MY MOTHER’S YARD Lisa Temple’s monodrama suggests that her mother was a judgmental, critical harridan with relentless iniquities. Mom disparaged her hair, her modest breast size, her height, and all her endeavors, including her cheerleading, her equestrian skills, and her theatrical ambitions. Add to the list Mom’s financial exploitation of Temple via counsel to sign off on ill-advised loans, investments and purchases. The woman reportedly reserved her approval for Temple’s male siblings, one a parasitic spendthrift and the other inclined to drink and drugs. Mom is contrasted with Temple’s supportive, loving husband and equally perfect mother-in-law. (Temple’s husband, Rich Brunner, is credited with the script.) The show’s subtitle describes it as “One Woman’s Journey of Healing and Forgiveness,” but what we get is a 65-minute indictment of Temple’s family, followed by five minutes of grudging reconciliation. The virtues of Temple’s undoubted sincerity crumble beneath the self-indulgence of her indignation. It doesn’t help that the piece is set, irrelevantly, in a sporting-goods store, where director Jan O’Connor finds little for Temple to do except fiddle with the props. Little Apple Productions at ACTORS GROUP THEATRE, 4378 Lankershim Blvd., N. Hlywd.; Fri.-Sat., 8 p.m.; thru Aug. 25. (323) 960-7862. (Neal Weaver)

  QUARTET Like English playwright Christopher Hampton, the late German poet and überexperimenter in theatrical forms, Heiner Müller, also had a go at adapting Choderlos de Laclos’ 18th-century novel Les Liasons Dangereusesfor the stage.Whereas Hampton transformed the novel’s series of correspondences into a straightforward erotic melodrama about libertines and innocents, Müller’s Quartet (here in a translation by Marc Von Henning) turned the letters into a far more interesting, linguistically dense and poetical sequence of arias and dialogues spoken by two characters, a man and a woman named Valmont and Merteuil (Troy Dunn and Sharon Gardner). Quartet strongly suggests that the pair are acting out a jealousy duet that involves sexually ensnaring a virgin from a convent, while corrupting the president’s femme — leaving girl and femme ruined — just for the puppeteers’ fun, and boredom, and insecurity. What’s to be insecure about? Why, aging and death of course, underscoring the frailty and presumptuousness of human power in general, and of sexual power in particular. What good is power if it lasts no longer than the blink of an eye? Valmont and Merteuil’s bitter game is a form of revenge against God for their own mortality, a petty swipe of nihilism motivated by reminders of their own physical decay. Director Frederique Michel has the pair switching roles, which further dramatizes the gamesmanship. She also adds two “Players” (David E. Frank and Mariko Oka); he makes droll remarks behind a golden mask while she enacts the role of the virgin. Set against the sky-blue backdrop of Charles A. Duncombe’s elegant production design, which also includes a pair of suspended chandeliers and a centerpiece crucifix, the spectacle is as beautiful to watch as it is to hear, thanks in large part to the eloquent and intense performances that, even at fever pitch, sustain a quiet dignity. Also, Michel’s overlay of Kabuki formalization helps elevate the lusty melodrama from a poem about the meaning of sex to one about the meaning of life. CITY GARAGE, 1340½ (alley) Fourth St., Santa Monica; Fri.-Sat., 8 p.m.; Sun., 5:30 p.m.; thru Sept. 23. (310) 319-9939. See Stage feature next week. (Steven Leigh Morris)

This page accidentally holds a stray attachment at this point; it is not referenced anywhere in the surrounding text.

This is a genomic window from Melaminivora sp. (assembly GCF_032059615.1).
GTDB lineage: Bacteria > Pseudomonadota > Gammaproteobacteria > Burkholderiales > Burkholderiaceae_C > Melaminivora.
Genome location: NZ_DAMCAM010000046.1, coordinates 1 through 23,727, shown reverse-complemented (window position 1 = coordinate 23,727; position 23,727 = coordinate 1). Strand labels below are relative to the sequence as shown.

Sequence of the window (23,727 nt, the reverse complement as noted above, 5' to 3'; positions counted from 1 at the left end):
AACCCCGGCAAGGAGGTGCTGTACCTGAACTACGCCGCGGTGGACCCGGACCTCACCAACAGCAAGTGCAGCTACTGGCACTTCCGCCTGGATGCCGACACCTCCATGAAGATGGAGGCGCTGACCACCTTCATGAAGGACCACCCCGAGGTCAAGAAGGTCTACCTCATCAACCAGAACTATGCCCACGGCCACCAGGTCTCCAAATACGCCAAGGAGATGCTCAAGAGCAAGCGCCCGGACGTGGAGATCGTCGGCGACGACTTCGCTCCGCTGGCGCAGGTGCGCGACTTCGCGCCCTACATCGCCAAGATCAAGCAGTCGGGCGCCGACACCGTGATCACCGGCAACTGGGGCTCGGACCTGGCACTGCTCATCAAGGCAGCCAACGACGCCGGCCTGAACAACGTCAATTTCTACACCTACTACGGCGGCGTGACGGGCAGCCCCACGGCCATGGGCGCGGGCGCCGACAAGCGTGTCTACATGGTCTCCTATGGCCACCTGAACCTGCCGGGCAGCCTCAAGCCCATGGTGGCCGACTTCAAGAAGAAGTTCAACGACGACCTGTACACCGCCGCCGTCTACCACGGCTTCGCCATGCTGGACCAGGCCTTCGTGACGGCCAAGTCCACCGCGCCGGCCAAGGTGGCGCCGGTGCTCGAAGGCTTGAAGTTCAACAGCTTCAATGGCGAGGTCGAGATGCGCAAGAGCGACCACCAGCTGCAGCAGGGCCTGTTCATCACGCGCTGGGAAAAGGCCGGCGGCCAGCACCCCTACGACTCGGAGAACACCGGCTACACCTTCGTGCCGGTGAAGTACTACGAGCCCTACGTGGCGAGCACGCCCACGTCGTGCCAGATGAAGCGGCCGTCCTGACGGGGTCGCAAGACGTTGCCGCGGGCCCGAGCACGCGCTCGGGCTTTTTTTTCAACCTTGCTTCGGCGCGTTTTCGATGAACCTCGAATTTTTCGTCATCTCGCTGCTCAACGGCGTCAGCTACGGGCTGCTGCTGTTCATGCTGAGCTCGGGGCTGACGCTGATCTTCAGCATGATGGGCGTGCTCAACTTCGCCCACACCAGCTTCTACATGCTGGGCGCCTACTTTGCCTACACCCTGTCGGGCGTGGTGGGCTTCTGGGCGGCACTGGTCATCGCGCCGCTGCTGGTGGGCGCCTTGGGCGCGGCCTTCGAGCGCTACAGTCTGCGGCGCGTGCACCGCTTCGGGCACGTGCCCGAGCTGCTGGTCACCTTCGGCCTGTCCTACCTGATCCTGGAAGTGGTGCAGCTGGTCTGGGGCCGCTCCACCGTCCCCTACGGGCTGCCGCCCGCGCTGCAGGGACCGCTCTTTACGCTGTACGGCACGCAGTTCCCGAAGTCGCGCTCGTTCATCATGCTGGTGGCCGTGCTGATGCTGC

TITUS ANDRONICUS If you thought today’s slasher movies were gruesome, get a load of this rarely performed Shakespeare classic, thought to be one of the Bard’s earliest tragedies, and generally regarded as historically fascinating literary crap. Natasha Vargas-Cooper’s sturdy direction comes with requisite dark humor applied to this loud, long gore fest relocated from ancient Rome to 1930s Italy under the fascists. General Titus Andronicus (Charles Pasternak) returns after a decade of war with the Goths and brings as prisoners their vanquished queen, Tamora (Amanda Marquardt), her lover, Aaron the Moor (Eddie Castuera), and her three sons. Having lost 21 of 25 sons in battle, Titus sacrifices one of Tamora’s sons as restitution, setting in motion plots and counterplots that draw more blood than a Michael Vick dog fight. There are also allusions to our current political climate, with noble Basianus (Patrick J. Saxon), son of the recently deceased emperor, and his cohorts sporting blue ties and cloaks, while his vindictive brother and rival for the throne, Saturninus (Jonathon Bangle), along with his pals, are partial to red. Poor old Titus descends into madness as the dead bodies mount, including those of his own progeny. While the spray-on gray in 20-something Pasternak’s hair does not convince one of Titus’ maturity, the stentorian tone of his line deliveries does. Porters of Hell's Gate at the WHITMORE-LINDLEY THEATER CENTER, 11006 Magnolia Blvd., N. Hlywd.; Fri.-Sat., 8 p.m.; Sun., 4 p.m.; thru Sept. 9. (310) 497-2884. (Martín Hernández)